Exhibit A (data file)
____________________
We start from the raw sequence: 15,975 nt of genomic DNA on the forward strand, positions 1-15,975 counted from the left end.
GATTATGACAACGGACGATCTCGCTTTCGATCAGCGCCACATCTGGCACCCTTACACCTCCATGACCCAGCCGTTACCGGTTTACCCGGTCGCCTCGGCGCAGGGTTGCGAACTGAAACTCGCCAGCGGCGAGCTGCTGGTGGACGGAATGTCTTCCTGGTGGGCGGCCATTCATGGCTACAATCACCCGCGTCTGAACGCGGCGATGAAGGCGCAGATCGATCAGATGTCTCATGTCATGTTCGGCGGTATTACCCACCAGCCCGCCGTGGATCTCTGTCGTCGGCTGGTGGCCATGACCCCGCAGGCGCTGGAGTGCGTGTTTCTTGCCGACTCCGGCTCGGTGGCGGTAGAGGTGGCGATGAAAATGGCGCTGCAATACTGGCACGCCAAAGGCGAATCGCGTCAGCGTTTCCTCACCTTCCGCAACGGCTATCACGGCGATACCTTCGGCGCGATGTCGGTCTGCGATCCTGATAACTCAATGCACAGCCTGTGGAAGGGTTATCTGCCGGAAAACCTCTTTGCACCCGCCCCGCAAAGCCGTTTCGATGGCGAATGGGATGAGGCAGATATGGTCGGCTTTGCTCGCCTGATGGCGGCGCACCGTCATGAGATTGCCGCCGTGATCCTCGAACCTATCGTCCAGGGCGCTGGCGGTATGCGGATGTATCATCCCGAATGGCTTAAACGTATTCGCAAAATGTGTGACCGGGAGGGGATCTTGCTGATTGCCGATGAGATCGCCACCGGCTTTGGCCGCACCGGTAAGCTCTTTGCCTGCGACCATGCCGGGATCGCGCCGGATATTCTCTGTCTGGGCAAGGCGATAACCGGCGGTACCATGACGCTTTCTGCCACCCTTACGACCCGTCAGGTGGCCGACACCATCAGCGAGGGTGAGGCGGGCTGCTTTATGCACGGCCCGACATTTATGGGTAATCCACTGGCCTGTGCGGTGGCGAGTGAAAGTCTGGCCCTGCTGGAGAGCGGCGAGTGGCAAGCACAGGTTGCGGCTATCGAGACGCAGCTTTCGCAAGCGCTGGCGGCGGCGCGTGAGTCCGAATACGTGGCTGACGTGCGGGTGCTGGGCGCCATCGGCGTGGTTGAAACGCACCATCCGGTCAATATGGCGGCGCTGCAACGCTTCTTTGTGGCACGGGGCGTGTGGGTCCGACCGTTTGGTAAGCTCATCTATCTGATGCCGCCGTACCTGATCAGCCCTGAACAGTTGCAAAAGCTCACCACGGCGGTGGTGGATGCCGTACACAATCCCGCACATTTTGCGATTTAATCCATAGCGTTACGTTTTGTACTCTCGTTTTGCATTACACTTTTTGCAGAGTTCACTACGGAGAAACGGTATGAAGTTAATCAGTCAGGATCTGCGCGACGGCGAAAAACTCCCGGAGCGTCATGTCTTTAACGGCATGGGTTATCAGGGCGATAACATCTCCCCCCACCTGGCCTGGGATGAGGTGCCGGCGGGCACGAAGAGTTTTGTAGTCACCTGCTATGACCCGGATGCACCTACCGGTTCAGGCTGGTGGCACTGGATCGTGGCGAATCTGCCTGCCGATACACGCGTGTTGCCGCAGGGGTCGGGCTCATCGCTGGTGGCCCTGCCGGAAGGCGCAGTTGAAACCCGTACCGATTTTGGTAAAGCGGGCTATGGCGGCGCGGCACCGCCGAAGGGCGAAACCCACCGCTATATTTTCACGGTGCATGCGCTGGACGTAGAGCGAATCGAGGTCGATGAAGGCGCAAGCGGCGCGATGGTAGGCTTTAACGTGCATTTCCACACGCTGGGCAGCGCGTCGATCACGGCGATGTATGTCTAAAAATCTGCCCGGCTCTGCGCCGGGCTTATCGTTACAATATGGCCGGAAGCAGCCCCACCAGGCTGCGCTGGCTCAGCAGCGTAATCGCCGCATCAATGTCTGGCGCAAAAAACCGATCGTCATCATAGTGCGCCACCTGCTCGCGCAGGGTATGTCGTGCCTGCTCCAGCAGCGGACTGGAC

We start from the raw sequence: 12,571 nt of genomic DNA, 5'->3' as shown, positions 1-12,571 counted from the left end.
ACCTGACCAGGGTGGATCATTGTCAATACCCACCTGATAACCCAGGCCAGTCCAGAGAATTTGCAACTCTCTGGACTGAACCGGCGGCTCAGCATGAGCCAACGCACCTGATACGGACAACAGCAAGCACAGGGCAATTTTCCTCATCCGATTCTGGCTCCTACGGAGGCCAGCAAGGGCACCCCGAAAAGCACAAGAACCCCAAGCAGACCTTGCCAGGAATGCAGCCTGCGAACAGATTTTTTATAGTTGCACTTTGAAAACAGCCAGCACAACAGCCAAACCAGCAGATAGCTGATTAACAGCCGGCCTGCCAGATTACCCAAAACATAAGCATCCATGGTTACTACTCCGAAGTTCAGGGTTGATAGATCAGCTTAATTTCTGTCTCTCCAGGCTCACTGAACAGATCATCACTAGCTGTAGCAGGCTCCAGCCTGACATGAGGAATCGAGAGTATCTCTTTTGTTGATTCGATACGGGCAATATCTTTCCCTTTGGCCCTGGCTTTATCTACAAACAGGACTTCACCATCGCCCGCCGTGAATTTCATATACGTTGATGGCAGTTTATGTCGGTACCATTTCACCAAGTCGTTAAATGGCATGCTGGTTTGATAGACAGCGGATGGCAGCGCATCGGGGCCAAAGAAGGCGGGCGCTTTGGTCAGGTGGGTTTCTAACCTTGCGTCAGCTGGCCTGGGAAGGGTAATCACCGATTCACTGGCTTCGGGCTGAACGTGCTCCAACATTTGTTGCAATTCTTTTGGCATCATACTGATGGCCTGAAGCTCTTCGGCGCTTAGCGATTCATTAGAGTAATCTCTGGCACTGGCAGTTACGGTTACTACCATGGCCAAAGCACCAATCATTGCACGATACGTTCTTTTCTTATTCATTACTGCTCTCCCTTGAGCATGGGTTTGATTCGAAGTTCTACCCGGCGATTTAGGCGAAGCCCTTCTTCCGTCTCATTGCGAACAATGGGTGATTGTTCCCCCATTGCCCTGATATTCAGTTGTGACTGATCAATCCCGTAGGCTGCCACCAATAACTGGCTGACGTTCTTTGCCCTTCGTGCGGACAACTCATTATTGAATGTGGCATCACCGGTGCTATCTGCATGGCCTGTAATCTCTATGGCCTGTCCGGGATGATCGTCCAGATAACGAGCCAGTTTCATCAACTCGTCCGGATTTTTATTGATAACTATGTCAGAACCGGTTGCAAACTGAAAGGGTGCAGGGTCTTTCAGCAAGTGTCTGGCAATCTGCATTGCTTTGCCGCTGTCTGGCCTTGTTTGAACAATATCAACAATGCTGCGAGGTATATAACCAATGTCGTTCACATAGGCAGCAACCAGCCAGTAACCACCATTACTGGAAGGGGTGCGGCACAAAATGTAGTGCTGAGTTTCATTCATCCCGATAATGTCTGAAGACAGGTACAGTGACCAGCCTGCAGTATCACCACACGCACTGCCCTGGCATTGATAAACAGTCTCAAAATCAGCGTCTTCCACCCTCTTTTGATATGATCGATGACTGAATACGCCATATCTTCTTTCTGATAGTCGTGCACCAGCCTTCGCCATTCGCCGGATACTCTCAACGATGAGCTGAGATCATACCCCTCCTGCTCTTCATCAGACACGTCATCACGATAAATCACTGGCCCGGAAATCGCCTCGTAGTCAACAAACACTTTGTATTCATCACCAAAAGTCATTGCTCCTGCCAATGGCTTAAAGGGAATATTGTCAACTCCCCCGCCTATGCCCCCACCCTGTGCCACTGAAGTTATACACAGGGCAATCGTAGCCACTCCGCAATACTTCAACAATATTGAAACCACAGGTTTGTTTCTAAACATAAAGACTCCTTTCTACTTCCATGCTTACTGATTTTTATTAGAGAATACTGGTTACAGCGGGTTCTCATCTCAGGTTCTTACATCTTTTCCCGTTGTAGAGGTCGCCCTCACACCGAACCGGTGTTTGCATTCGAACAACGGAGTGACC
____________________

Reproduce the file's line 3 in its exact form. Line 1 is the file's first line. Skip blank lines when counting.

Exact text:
We start from the raw sequence: 12,571 nt of genomic DNA, 5'->3' as shown, positions 1-12,571 counted from the left end.